The model used in valuation should be tailored to match the characteristics of the asset being valued. The unfortunate truth is that the reverse is often true. Time and resources are wasted trying to make assets fit a prespecified valuation model, either because it is considered to be the best model or because not enough thought goes into the process of model choice. There is no one "best" model. The appropriate model to use in a particular setting will depend on a number of the characteristics of the asset or firm being valued.

18.3.1. Choosing a Cash Flow to Discount

With consistent assumptions about growth and leverage, we should get the same value for our equity using the firm approach (where we value the firm and subtract outstanding debt) and the equity approach (where we value equity directly). If this is the case, you might wonder why anyone would pick one approach over the other. The answer is purely pragmatic. For firms that have stable leverage (i.e., they have debt ratios that are not expected to change during the period of the valuation), there is little to choose between the models in terms of the inputs needed for valuation. We use a debt ratio to estimate free cash flows to equity in the equity valuation model and to estimate the cost of capital in the firm valuation model. Under these circumstances, we should stay with the model that we are more intuitively comfortable with.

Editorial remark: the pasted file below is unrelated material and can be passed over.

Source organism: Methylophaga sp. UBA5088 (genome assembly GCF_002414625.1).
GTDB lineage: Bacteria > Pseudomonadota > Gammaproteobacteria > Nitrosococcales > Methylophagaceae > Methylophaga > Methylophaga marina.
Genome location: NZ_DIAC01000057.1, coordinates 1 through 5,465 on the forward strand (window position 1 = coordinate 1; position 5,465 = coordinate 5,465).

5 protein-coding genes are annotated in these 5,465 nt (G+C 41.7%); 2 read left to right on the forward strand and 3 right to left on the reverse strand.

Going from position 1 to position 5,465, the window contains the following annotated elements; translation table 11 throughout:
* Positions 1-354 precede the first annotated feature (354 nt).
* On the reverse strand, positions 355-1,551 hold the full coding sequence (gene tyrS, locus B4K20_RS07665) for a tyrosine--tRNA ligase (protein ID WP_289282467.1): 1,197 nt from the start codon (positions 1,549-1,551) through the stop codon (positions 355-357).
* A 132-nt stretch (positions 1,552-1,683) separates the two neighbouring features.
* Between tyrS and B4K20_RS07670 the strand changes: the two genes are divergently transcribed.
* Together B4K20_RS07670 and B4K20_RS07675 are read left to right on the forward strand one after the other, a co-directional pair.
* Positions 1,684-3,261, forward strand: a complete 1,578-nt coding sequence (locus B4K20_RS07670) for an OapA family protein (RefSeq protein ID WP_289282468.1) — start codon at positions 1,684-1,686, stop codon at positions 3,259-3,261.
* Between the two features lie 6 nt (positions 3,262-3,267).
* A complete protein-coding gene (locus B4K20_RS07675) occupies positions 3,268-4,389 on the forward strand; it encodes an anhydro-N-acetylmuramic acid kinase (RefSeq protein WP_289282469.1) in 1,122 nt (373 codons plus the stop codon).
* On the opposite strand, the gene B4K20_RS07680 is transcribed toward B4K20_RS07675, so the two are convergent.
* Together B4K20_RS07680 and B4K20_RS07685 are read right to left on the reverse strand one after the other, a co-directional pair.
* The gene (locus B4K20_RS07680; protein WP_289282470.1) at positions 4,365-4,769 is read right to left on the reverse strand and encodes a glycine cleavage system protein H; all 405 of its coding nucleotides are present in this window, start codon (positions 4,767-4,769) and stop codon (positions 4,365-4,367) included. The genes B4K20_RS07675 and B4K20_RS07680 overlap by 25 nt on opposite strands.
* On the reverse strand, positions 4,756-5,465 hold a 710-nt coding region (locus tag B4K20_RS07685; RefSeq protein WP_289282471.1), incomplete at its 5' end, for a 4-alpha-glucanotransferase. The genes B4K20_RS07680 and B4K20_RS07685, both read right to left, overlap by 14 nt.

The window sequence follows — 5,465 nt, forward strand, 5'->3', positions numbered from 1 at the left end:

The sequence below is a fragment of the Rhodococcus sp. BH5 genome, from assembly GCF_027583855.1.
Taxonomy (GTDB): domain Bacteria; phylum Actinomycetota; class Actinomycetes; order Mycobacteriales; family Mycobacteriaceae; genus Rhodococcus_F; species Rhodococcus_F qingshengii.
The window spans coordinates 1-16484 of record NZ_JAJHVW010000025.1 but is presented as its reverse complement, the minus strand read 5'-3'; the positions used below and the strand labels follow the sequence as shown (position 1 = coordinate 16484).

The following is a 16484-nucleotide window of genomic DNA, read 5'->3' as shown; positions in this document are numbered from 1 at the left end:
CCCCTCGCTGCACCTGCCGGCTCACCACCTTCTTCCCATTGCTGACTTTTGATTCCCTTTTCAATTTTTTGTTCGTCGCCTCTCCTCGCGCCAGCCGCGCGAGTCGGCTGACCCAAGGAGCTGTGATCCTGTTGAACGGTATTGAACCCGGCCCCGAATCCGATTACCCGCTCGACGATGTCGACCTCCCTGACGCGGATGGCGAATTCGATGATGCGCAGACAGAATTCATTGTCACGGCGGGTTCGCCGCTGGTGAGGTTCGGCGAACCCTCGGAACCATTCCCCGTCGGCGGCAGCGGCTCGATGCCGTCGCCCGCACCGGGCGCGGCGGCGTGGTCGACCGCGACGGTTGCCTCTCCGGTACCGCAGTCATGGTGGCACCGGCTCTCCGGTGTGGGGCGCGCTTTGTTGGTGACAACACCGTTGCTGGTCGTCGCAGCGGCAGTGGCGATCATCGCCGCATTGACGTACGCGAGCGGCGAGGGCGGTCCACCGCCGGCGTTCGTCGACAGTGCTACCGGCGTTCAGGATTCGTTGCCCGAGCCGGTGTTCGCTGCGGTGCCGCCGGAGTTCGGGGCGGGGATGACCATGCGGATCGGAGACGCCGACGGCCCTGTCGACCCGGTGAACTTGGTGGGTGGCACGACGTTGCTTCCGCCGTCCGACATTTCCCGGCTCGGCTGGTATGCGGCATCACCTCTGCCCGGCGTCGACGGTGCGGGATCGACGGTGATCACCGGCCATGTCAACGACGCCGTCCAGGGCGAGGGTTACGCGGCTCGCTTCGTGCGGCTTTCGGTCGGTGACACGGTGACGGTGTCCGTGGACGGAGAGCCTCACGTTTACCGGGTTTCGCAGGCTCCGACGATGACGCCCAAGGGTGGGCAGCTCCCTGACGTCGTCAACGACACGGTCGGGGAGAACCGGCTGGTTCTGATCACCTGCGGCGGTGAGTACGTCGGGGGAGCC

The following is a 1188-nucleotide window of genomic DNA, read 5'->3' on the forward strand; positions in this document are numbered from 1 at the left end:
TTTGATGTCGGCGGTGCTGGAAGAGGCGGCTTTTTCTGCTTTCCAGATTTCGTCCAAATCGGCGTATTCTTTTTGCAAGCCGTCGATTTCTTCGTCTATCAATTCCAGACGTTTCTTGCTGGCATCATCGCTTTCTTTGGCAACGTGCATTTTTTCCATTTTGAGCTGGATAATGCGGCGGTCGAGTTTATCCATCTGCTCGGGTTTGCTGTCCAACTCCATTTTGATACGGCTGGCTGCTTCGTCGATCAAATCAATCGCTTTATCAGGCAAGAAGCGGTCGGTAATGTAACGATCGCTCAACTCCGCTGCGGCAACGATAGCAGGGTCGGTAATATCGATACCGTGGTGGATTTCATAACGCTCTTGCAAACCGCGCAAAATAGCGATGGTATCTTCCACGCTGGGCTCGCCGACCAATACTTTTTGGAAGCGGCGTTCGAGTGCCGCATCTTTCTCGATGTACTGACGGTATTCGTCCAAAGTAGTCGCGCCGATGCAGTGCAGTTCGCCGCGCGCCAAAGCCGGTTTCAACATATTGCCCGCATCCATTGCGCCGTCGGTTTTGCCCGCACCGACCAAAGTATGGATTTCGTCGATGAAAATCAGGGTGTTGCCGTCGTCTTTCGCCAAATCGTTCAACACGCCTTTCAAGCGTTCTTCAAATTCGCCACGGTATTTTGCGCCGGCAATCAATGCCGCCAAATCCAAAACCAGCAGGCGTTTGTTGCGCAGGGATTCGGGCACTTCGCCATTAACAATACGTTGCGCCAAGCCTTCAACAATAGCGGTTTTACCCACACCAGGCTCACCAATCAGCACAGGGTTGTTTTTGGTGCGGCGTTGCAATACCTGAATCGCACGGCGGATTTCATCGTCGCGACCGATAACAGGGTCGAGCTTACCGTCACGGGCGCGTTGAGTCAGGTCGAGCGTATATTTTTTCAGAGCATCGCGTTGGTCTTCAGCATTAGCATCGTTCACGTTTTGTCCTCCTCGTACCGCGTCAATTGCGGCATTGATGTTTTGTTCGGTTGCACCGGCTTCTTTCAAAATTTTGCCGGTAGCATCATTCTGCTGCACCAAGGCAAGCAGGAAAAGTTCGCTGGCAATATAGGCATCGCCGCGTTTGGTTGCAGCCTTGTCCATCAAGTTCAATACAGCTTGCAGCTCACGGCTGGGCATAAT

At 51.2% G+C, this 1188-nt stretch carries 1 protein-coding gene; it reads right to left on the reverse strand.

For firms that have unstable leverage ...

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